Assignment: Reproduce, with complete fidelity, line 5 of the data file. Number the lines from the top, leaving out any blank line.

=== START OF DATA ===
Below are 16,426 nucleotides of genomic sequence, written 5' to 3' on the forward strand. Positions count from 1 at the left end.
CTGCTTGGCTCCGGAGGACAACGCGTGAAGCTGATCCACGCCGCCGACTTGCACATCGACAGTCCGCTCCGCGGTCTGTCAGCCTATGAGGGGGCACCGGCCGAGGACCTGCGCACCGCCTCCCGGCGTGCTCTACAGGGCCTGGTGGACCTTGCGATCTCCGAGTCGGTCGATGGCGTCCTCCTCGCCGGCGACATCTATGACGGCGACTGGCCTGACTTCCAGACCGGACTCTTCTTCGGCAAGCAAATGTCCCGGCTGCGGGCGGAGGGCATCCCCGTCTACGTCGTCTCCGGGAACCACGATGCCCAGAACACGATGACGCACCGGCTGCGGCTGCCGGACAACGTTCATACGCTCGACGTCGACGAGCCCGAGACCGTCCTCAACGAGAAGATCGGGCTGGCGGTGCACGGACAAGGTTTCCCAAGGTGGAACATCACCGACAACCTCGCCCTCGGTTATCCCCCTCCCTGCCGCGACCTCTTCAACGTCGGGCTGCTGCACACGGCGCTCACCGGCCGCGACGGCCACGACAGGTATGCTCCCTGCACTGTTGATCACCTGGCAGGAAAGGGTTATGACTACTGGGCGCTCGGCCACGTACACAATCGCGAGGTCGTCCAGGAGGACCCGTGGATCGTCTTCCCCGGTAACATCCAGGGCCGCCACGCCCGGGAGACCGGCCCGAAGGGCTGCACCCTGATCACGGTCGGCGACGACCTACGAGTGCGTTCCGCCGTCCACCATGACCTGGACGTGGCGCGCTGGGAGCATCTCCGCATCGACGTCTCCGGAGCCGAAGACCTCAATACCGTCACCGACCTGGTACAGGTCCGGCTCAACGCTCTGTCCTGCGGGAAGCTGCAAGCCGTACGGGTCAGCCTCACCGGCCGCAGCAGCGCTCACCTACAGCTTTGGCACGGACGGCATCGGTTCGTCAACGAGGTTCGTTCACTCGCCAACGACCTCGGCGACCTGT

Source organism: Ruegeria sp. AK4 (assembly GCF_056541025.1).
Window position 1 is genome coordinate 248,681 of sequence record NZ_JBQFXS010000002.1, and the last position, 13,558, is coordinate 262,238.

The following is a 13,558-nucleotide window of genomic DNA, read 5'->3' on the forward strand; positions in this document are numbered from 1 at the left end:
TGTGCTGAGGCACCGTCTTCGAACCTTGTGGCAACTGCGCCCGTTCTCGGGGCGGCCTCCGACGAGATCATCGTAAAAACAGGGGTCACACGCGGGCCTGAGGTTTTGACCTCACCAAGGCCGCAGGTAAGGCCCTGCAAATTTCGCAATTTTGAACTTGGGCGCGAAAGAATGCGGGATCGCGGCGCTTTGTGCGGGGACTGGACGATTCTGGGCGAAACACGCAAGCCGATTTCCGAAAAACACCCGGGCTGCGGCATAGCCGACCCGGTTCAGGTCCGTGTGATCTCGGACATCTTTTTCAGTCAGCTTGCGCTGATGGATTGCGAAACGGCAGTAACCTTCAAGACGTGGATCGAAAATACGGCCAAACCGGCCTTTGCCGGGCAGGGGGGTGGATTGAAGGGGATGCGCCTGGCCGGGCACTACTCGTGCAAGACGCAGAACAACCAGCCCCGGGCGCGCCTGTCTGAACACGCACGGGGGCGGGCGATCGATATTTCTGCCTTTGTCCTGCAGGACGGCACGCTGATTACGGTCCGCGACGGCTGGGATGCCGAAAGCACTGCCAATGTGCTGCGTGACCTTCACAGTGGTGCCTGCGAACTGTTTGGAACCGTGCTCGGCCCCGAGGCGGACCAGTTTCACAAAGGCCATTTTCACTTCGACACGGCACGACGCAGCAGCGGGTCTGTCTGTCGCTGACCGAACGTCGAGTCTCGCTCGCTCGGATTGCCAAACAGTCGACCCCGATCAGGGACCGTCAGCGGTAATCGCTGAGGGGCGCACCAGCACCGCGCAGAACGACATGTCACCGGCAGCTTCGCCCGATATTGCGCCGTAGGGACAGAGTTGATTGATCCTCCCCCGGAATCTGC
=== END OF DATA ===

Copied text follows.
The following is a 13,558-nucleotide window of genomic DNA, read 5'->3' on the forward strand; positions in this document are numbered from 1 at the left end: